Holly R. Skolnick, a lawyer for TD Bank, said Coquina must have realized that investments earning almost 50 percent in a few months were too good to be legitimate.
Rothstein told victims of his fraud that they were buying stakes in sexual and employment discrimination settlements that his law firm, Rothstein Rosenfeldt Adler PA, was handling. The settlements were fictional.
Skolnick disputed the idea that Coquina relied on the letter Spinosa wrote, noting that it said Rothstein still controlled the account.
“This letter took on a new meaning, became the hook after Ponzi scheme exploded when they were looking for somebody with deep pockets to sue,” she said.
Rothstein pleaded guilty to five counts of wire fraud, conspiracy and racketeering and was sentenced to 50 years in prison in 2010.
The scheme collapsed in October 2009 and Rothstein briefly fled to Morocco before returning to the United States to turn himself in. He is cooperating with authorities and attorneys as they sue alleged enablers of the fraud.
The case is Coquina Investments v. Rothstein, 0:10-cv-60786, U.S. District Court, Southern District of Florida (Miami).
Credit Suisse Judge Tosses Claims Bank Misled on AOL Stock
Credit Suisse First Boston and four of its former executives, including technology investment banker Frank Quattrone, won dismissal of a lawsuit alleging they deceived investors into buying AOL Time Warner stock.
U.S. District Judge Nathaniel Gorton in Boston threw out both of the claims in the class-action complaint against the bank and the executives after finding that a study by the plaintiffs’ expert witness was flawed, according to a Jan. 13 ruling. The case was set to go to trial in March.
The case was brought by individuals and a pension fund that bought stock in AOL Time Warner Inc. from the time of its merger in January 2001 until a disclosure in July 2002 of an investigation of its accounting practices. They claimed that 35 research reports issued by the Credit Suisse Group AG unit over that period recommended buying the stock and set unattainable financial projections even as the analysts knew the company couldn’t reach those results.
The failure by the expert witness, Scott Hakala, to “isolate the effect of defendants’ alleged fraud from other industry- and company-specific news reported on event days confounds his event study and renders it unreliable,” Gorton said in his ruling.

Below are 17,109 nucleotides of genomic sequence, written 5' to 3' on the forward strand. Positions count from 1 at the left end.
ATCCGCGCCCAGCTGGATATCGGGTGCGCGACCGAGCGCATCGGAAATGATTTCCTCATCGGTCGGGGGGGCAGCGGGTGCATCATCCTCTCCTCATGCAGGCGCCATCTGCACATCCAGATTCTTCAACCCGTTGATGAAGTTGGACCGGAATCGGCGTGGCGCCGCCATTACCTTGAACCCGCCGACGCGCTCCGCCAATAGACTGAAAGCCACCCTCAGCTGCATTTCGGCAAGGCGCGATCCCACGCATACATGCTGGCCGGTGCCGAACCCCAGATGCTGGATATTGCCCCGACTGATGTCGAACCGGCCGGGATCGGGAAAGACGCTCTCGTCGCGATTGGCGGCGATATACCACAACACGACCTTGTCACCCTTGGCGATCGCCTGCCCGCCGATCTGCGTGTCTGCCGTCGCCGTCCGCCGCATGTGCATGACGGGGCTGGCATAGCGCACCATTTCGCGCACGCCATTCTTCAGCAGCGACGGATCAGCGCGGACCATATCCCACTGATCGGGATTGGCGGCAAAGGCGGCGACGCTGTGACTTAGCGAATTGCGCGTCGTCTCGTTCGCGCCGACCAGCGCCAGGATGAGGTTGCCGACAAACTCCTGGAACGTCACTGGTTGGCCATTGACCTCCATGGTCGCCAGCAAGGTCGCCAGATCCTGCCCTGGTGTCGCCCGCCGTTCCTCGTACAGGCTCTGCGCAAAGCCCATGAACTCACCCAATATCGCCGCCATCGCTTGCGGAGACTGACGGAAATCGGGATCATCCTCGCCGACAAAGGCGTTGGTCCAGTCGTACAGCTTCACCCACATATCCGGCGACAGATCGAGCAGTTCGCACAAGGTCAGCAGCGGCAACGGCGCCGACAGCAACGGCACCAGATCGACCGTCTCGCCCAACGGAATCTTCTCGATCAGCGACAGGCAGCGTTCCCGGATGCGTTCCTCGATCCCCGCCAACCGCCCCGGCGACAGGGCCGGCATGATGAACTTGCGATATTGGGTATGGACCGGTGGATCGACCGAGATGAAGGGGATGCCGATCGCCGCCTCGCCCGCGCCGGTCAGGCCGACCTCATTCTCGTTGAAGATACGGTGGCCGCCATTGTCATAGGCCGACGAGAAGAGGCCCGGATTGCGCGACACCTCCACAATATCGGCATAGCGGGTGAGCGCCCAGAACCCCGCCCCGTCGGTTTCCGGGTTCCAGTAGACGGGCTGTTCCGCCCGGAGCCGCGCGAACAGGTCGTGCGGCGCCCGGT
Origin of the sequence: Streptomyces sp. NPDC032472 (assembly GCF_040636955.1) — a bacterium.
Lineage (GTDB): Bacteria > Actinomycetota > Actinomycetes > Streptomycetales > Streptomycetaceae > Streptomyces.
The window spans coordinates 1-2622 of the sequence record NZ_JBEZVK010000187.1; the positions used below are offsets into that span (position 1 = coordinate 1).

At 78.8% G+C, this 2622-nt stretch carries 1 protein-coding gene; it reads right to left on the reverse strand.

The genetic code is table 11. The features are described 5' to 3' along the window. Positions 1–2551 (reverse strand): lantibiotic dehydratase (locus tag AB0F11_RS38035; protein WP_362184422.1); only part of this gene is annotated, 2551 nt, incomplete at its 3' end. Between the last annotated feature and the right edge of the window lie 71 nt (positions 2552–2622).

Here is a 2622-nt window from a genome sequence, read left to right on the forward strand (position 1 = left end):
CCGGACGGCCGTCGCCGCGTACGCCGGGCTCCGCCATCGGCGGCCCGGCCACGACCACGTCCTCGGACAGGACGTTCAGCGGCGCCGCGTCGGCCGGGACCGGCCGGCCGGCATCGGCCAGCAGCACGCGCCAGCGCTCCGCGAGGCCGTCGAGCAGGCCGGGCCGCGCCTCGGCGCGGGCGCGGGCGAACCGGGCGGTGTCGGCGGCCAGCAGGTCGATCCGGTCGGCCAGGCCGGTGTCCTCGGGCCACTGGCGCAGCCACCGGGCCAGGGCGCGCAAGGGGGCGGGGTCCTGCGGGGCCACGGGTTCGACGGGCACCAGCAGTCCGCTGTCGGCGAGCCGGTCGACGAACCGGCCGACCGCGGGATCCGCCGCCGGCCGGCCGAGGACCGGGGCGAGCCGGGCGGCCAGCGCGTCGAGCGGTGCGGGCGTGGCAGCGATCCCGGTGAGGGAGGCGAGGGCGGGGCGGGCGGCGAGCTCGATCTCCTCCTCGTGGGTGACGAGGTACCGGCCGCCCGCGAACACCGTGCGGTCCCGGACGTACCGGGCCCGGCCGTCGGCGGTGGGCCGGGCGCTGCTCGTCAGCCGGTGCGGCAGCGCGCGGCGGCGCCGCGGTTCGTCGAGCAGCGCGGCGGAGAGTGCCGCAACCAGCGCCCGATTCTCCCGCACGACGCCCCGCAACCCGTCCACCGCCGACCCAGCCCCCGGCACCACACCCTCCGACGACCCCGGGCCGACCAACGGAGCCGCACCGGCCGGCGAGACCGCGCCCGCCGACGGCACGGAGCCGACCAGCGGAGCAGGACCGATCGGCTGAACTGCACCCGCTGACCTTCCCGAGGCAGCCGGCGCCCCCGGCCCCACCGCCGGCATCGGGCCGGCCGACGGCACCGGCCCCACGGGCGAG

The case is In re: Credit Suisse-AOL Securities Litigation, 02-12146, U.S. District Court, District of Massachusetts (Boston).
Amazon.com Sued by Customer Over Hackers’ Theft of Zappos Data
Amazon.com Inc. was accused in a lawsuit by a customer of its Zappos.com unit of violating federal consumer credit laws by failing to protect her personal information after the company said hackers stole account numbers and other data.
Theresa Stevens, a resident of Beaumont, Texas, said that as a result of the breach, she and other Zappos customers are more likely to receive e-mails from spoof websites and unknowingly give away personal information to hackers, according to her complaint filed Jan. 16 in federal court in Louisville, Kentucky. The customers will also incur expenses for credit monitoring and suffer emotional distress and loss of privacy, according to the complaint.
Stevens seeks to represent 24 million Zappos customers whose personal information was compromised, according to the complaint. She received an e-mail from the online shoe retailer Jan. 16 saying her information was stolen as part of a data breach. Hackers gained access to Zappos.com’s internal network through unprotected computer servers located in Shepherdsville, Kentucky, according to the complaint.
Stevens seeks unspecified damages and a court order requiring Amazon.com to pay for credit monitoring and identity theft insurance. Drew Herdener, a spokesman for Seattle-based Amazon, didn’t immediately return a voice-mail message seeking comment yesterday about the lawsuit.
The case is Stevens v. Amazon.com, 12-cv-00032, U.S. District Court, Western District of Kentucky (Louisville).